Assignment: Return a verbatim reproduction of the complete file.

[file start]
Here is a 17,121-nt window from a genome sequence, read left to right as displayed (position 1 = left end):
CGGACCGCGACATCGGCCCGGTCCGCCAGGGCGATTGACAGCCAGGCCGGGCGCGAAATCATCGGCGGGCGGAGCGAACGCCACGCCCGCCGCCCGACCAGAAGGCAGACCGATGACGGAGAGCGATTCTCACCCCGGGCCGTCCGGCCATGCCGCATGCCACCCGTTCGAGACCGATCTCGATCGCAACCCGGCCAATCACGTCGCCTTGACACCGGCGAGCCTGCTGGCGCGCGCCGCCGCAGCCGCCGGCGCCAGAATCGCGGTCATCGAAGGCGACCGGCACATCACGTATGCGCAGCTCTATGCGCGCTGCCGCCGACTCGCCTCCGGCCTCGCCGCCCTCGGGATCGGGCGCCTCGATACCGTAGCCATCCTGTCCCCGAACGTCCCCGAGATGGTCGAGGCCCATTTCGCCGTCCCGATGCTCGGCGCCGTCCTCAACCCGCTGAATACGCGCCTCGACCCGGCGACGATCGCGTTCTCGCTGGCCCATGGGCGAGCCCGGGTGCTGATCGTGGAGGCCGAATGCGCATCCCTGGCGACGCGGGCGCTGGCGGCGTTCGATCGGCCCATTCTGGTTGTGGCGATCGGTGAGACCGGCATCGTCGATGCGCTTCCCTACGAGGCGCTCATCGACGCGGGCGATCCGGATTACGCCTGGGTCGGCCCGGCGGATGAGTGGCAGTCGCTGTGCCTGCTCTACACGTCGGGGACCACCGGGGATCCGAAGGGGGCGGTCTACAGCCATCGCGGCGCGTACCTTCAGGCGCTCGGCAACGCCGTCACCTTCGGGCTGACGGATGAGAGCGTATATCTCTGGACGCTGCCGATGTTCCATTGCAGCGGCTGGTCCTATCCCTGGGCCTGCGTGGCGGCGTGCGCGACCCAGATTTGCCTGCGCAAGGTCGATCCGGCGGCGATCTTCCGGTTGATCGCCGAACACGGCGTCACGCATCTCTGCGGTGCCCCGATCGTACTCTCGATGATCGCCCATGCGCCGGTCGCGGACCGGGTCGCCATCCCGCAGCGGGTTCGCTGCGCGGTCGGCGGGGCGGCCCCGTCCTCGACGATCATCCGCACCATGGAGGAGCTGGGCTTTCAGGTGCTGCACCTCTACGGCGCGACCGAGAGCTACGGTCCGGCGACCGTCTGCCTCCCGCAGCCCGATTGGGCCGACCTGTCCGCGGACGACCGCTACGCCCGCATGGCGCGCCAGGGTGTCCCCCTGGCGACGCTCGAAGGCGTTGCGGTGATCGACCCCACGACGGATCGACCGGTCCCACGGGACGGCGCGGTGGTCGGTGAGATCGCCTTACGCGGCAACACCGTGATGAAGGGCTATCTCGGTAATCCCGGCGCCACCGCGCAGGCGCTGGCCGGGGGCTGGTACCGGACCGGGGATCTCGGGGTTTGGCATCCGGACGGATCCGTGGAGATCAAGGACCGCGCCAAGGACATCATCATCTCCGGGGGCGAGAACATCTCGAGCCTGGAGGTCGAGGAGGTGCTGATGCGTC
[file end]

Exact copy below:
Here is a 17,121-nt window from a genome sequence, read left to right as displayed (position 1 = left end):
CGGACCGCGACATCGGCCCGGTCCGCCAGGGCGATTGACAGCCAGGCCGGGCGCGAAATCATCGGCGGGCGGAGCGAACGCCACGCCCGCCGCCCGACCAGAAGGCAGACCGATGACGGAGAGCGATTCTCACCCCGGGCCGTCCGGCCATGCCGCATGCCACCCGTTCGAGACCGATCTCGATCGCAACCCGGCCAATCACGTCGCCTTGACACCGGCGAGCCTGCTGGCGCGCGCCGCCGCAGCCGCCGGCGCCAGAATCGCGGTCATCGAAGGCGACCGGCACATCACGTATGCGCAGCTCTATGCGCGCTGCCGCCGACTCGCCTCCGGCCTCGCCGCCCTCGGGATCGGGCGCCTCGATACCGTAGCCATCCTGTCCCCGAACGTCCCCGAGATGGTCGAGGCCCATTTCGCCGTCCCGATGCTCGGCGCCGTCCTCAACCCGCTGAATACGCGCCTCGACCCGGCGACGATCGCGTTCTCGCTGGCCCATGGGCGAGCCCGGGTGCTGATCGTGGAGGCCGAATGCGCATCCCTGGCGACGCGGGCGCTGGCGGCGTTCGATCGGCCCATTCTGGTTGTGGCGATCGGTGAGACCGGCATCGTCGATGCGCTTCCCTACGAGGCGCTCATCGACGCGGGCGATCCGGATTACGCCTGGGTCGGCCCGGCGGATGAGTGGCAGTCGCTGTGCCTGCTCTACACGTCGGGGACCACCGGGGATCCGAAGGGGGCGGTCTACAGCCATCGCGGCGCGTACCTTCAGGCGCTCGGCAACGCCGTCACCTTCGGGCTGACGGATGAGAGCGTATATCTCTGGACGCTGCCGATGTTCCATTGCAGCGGCTGGTCCTATCCCTGGGCCTGCGTGGCGGCGTGCGCGACCCAGATTTGCCTGCGCAAGGTCGATCCGGCGGCGATCTTCCGGTTGATCGCCGAACACGGCGTCACGCATCTCTGCGGTGCCCCGATCGTACTCTCGATGATCGCCCATGCGCCGGTCGCGGACCGGGTCGCCATCCCGCAGCGGGTTCGCTGCGCGGTCGGCGGGGCGGCCCCGTCCTCGACGATCATCCGCACCATGGAGGAGCTGGGCTTTCAGGTGCTGCACCTCTACGGCGCGACCGAGAGCTACGGTCCGGCGACCGTCTGCCTCCCGCAGCCCGATTGGGCCGACCTGTCCGCGGACGACCGCTACGCCCGCATGGCGCGCCAGGGTGTCCCCCTGGCGACGCTCGAAGGCGTTGCGGTGATCGACCCCACGACGGATCGACCGGTCCCACGGGACGGCGCGGTGGTCGGTGAGATCGCCTTACGCGGCAACACCGTGATGAAGGGCTATCTCGGTAATCCCGGCGCCACCGCGCAGGCGCTGGCCGGGGGCTGGTACCGGACCGGGGATCTCGGGGTTTGGCATCCGGACGGATCCGTGGAGATCAAGGACCGCGCCAAGGACATCATCATCTCCGGGGGCGAGAACATCTCGAGCCTGGAGGTCGAGGAGGTGCTGATGCGTC